Director David Ayer returns to his favorite subject, the corrupting power of authority, in “Sabotage,” a film about a team of DEA agents caught up in a scandal involving stolen drug money and a federal investigation.
The film opens with the team, led by John ‘Breacher’ Wharton (Arnold Schwarzenegger) raiding the home of a crime boss. During the raid, the team hides $10 million, eventually leading to an investigation of the team. The money is taken before they can retrieve it, and someone is murdering members of Wharton’s team.
To give a way more of the plot would require the typical “spoiler alert” warnings, as the film begins twisting and turning itself to keep the plot moving. “Sabotage” is entertaining and features some truly creative action scenes. Most notable is a scene which plays out as a series of back and forth cuts from the murder being committed to Wharton’s discovery of the crime scene. But, as the film progresses, the script seems to lose its way. It ends on such a bizarre note; I wasn’t sure if I should cheer for Wharton or grieve for him. Maybe it was just time to leave.
Script troubles aside, most of the film works just fine. Credit goes to director Ayer, who directed last years’ cop drama “End of Watch” and wrote “Training Day” for crafting a movie that makes us forgive some of its lapses in logic. Ayer’s co-writer, Skip Woods, wrote “A Good Day to Die Hard,” “X-Men Origins: Wolverine,” and many other passionless movies. “Sabotage” seems to be trying to merge Ayer’s realism with Woods’ big Hollywood movie approach. I would have preferred a movie that looked even deeper into the corrupting effect of the drug underworld on law enforcement.
The cast, however, rises above the script, especially Schwarzenegger. I admit, I am a big fan of Arnold. I followed his career as a bodybuilder when I was a kid. I spent a good chunk of my life watching his movies. However, in the two “Expendables” films, he seemed wooden, perhaps from too many years sitting in the governor’s chair. But those appearances were just cameos. I enjoyed “The Last Stand,” but, again, he seemed a bit stiff, physically and creatively. “Escape Plan” showed Schwarzenegger returning to his pre-political charm, playing a tough but likeable inmate. In “Sabotage,” Schwarzenegger is tough and hard, not in the near self-parody way of his Regan-era films. His Wharton is a man that has suffered and Schwarzenegger infuses his character with an edge I have never seen in the actor.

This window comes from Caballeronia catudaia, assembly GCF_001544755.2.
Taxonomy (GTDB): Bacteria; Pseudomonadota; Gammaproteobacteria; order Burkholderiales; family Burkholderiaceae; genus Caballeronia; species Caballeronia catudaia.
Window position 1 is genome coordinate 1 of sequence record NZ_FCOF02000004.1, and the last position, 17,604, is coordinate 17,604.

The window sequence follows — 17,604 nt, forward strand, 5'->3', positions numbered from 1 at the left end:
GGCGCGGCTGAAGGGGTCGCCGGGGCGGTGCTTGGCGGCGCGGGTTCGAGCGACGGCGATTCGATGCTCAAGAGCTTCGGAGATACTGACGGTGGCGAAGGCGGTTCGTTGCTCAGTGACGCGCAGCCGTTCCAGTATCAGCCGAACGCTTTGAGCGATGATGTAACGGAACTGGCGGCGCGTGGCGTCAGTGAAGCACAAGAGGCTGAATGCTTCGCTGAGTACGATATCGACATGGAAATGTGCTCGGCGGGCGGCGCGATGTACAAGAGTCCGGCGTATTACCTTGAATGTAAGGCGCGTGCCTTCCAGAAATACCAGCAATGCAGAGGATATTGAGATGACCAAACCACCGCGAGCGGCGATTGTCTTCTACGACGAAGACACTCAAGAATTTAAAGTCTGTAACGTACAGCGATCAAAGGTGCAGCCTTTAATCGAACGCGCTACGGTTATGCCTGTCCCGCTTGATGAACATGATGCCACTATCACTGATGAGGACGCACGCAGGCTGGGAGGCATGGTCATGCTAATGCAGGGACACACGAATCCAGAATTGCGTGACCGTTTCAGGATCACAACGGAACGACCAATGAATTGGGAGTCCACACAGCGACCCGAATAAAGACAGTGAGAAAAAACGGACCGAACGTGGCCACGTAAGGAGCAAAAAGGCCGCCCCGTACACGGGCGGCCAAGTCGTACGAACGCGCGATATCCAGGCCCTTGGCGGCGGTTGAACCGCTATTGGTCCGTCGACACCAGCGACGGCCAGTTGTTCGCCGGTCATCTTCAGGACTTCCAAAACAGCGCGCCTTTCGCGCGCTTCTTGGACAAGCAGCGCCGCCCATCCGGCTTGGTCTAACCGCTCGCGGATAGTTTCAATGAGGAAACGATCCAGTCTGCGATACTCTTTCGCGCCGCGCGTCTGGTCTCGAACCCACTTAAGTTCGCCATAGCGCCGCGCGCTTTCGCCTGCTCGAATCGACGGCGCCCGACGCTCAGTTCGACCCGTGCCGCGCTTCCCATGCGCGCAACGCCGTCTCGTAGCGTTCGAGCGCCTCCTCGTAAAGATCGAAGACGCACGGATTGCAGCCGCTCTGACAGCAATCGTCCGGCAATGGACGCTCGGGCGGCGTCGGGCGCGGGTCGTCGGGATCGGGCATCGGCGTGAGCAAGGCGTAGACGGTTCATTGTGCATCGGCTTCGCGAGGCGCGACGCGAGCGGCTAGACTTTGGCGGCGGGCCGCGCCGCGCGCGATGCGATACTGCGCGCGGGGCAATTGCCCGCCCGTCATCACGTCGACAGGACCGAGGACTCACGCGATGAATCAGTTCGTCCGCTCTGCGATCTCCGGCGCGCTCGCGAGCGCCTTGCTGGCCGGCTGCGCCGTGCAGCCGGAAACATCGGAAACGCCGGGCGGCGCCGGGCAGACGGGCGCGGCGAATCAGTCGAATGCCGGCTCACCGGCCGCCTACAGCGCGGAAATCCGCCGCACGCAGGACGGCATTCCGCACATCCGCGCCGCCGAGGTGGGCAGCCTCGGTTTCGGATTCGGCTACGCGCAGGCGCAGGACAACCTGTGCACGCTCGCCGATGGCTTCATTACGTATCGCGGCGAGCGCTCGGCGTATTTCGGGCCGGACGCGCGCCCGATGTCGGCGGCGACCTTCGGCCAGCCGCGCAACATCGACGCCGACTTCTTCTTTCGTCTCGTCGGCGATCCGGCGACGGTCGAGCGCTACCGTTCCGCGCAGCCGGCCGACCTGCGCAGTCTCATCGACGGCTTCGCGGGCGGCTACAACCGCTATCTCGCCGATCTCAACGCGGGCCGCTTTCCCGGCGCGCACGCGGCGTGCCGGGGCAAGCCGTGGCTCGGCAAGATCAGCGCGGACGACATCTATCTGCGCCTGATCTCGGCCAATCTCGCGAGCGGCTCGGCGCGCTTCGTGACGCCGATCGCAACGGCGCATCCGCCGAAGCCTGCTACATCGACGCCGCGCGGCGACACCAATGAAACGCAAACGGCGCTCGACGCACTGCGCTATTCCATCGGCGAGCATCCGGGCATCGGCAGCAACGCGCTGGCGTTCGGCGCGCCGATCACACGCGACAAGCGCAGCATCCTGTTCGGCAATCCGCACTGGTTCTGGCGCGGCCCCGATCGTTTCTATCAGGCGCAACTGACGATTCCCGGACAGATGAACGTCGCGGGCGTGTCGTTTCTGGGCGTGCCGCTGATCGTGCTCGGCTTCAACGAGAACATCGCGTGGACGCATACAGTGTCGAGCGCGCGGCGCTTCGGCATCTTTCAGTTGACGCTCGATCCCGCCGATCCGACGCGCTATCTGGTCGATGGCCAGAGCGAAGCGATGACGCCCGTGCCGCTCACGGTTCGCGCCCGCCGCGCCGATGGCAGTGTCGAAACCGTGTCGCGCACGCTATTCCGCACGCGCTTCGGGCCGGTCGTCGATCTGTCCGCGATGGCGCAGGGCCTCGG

Olivia Williams also stands out as a homicide detective investigating the deaths of Wharton’s team members. Williams, 45, lets her age show. She plays a person who has worked hard in law enforcement. Schwarzenegger’s leading ladies have tended to be very self-determined women and Williams does not disappoint. Her character is never the victim in this film. She can handler herself.
I enjoyed this film. While there are some script troubles and some odd pacing, it is an engaging film with plenty of violence and nudity to entertain audiences looking for some thrills. I just wish it spent more time revealing the world of drug enforcement.